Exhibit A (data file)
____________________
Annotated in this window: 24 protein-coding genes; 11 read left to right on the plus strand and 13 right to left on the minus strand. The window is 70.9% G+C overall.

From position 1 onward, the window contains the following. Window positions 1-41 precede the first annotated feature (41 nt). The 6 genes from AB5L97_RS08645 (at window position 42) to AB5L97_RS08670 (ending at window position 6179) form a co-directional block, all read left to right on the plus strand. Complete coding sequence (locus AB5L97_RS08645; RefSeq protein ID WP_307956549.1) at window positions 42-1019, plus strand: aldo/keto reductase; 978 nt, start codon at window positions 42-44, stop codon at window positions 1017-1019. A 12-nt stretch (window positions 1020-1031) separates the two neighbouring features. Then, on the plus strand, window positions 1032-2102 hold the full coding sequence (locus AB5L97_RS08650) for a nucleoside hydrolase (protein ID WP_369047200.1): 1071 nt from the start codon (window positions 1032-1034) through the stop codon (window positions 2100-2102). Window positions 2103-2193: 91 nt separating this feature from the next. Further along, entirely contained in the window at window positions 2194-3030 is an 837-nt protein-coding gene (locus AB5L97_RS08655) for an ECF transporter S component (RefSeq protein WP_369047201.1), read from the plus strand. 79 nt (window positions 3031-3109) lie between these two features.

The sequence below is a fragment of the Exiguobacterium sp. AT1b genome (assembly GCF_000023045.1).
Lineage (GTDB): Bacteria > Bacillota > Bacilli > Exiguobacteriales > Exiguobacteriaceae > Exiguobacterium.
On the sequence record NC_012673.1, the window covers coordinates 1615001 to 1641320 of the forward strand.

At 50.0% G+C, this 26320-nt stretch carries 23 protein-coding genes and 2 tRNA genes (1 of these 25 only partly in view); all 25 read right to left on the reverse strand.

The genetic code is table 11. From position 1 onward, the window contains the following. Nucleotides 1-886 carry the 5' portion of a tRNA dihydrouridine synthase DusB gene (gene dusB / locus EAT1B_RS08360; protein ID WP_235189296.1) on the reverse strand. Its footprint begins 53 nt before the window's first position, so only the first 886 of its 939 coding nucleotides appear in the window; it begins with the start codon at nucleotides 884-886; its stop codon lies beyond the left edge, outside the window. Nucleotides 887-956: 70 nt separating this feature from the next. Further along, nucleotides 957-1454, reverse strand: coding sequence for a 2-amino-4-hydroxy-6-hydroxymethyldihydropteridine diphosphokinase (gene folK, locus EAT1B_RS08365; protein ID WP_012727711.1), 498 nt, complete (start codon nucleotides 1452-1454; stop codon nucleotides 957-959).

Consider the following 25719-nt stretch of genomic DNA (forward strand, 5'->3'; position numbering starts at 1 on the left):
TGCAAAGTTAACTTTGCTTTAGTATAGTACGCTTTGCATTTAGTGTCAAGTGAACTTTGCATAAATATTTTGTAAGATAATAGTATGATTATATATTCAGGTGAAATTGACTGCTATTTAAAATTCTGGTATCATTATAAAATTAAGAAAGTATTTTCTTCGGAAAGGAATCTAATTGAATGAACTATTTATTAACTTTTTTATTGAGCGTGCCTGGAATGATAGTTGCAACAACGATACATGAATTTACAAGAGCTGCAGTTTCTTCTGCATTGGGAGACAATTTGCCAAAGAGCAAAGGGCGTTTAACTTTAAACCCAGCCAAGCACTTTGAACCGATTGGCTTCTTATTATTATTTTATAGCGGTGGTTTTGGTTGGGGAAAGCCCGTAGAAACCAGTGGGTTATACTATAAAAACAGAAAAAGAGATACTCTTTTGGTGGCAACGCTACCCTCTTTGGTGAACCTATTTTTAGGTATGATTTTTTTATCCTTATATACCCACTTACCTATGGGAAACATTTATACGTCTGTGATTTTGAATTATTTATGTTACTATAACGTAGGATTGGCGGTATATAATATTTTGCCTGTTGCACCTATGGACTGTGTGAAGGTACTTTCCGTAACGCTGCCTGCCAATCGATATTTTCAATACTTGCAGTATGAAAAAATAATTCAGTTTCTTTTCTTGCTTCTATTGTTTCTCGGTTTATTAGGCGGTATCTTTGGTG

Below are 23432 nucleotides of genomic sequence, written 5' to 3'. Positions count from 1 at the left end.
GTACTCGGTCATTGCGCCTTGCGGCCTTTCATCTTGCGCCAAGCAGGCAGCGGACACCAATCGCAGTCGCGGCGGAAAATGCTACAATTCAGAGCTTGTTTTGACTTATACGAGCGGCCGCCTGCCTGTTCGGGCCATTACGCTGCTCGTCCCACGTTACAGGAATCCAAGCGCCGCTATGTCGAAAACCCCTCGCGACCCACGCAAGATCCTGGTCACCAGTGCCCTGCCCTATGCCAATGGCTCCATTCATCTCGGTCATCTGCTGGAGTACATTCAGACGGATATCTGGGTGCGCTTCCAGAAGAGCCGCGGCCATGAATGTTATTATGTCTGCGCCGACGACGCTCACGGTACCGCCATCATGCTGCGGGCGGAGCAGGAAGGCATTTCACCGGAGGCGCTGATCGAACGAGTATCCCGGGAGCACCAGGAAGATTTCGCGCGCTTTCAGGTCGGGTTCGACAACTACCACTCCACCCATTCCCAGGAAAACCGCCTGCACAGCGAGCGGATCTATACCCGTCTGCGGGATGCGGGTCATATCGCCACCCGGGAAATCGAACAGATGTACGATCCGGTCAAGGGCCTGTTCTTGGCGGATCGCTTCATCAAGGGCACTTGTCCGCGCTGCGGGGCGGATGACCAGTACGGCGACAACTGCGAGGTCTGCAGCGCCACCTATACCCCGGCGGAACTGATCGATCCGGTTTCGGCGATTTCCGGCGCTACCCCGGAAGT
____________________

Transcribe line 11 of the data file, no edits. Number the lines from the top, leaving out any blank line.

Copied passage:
GTACTCGGTCATTGCGCCTTGCGGCCTTTCATCTTGCGCCAAGCAGGCAGCGGACACCAATCGCAGTCGCGGCGGAAAATGCTACAATTCAGAGCTTGTTTTGACTTATACGAGCGGCCGCCTGCCTGTTCGGGCCATTACGCTGCTCGTCCCACGTTACAGGAATCCAAGCGCCGCTATGTCGAAAACCCCTCGCGACCCACGCAAGATCCTGGTCACCAGTGCCCTGCCCTATGCCAATGGCTCCATTCATCTCGGTCATCTGCTGGAGTACATTCAGACGGATATCTGGGTGCGCTTCCAGAAGAGCCGCGGCCATGAATGTTATTATGTCTGCGCCGACGACGCTCACGGTACCGCCATCATGCTGCGGGCGGAGCAGGAAGGCATTTCACCGGAGGCGCTGATCGAACGAGTATCCCGGGAGCACCAGGAAGATTTCGCGCGCTTTCAGGTCGGGTTCGACAACTACCACTCCACCCATTCCCAGGAAAACCGCCTGCACAGCGAGCGGATCTATACCCGTCTGCGGGATGCGGGTCATATCGCCACCCGGGAAATCGAACAGATGTACGATCCGGTCAAGGGCCTGTTCTTGGCGGATCGCTTCATCAAGGGCACTTGTCCGCGCTGCGGGGCGGATGACCAGTACGGCGACAACTGCGAGGTCTGCAGCGCCACCTATACCCCGGCGGAACTGATCGATCCGGTTTCGGCGATTTCCGGCGCTACCCCGGAAGT